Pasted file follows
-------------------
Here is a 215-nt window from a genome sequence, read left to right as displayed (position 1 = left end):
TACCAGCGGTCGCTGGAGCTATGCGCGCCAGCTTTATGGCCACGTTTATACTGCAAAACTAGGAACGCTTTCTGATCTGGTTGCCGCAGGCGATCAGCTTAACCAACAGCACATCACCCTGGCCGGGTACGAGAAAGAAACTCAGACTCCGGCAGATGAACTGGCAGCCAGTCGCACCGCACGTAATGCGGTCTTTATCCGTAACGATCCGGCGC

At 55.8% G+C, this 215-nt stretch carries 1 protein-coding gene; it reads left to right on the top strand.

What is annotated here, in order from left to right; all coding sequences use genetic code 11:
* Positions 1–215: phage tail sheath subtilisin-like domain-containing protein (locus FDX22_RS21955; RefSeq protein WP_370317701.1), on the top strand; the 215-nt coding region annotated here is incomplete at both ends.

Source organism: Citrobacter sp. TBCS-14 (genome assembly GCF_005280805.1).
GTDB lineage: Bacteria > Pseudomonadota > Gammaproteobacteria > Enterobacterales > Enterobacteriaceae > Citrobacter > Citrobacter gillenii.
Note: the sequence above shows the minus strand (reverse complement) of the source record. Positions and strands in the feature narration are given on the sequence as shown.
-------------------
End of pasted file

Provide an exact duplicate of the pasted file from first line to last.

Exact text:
Here is a 215-nt window from a genome sequence, read left to right as displayed (position 1 = left end):
TACCAGCGGTCGCTGGAGCTATGCGCGCCAGCTTTATGGCCACGTTTATACTGCAAAACTAGGAACGCTTTCTGATCTGGTTGCCGCAGGCGATCAGCTTAACCAACAGCACATCACCCTGGCCGGGTACGAGAAAGAAACTCAGACTCCGGCAGATGAACTGGCAGCCAGTCGCACCGCACGTAATGCGGTCTTTATCCGTAACGATCCGGCGC

At 55.8% G+C, this 215-nt stretch carries 1 protein-coding gene; it reads left to right on the top strand.

What is annotated here, in order from left to right; all coding sequences use genetic code 11:
* Positions 1–215: phage tail sheath subtilisin-like domain-containing protein (locus FDX22_RS21955; RefSeq protein WP_370317701.1), on the top strand; the 215-nt coding region annotated here is incomplete at both ends.

Source organism: Citrobacter sp. TBCS-14 (genome assembly GCF_005280805.1).
GTDB lineage: Bacteria > Pseudomonadota > Gammaproteobacteria > Enterobacterales > Enterobacteriaceae > Citrobacter > Citrobacter gillenii.
Note: the sequence above shows the minus strand (reverse complement) of the source record. Positions and strands in the feature narration are given on the sequence as shown.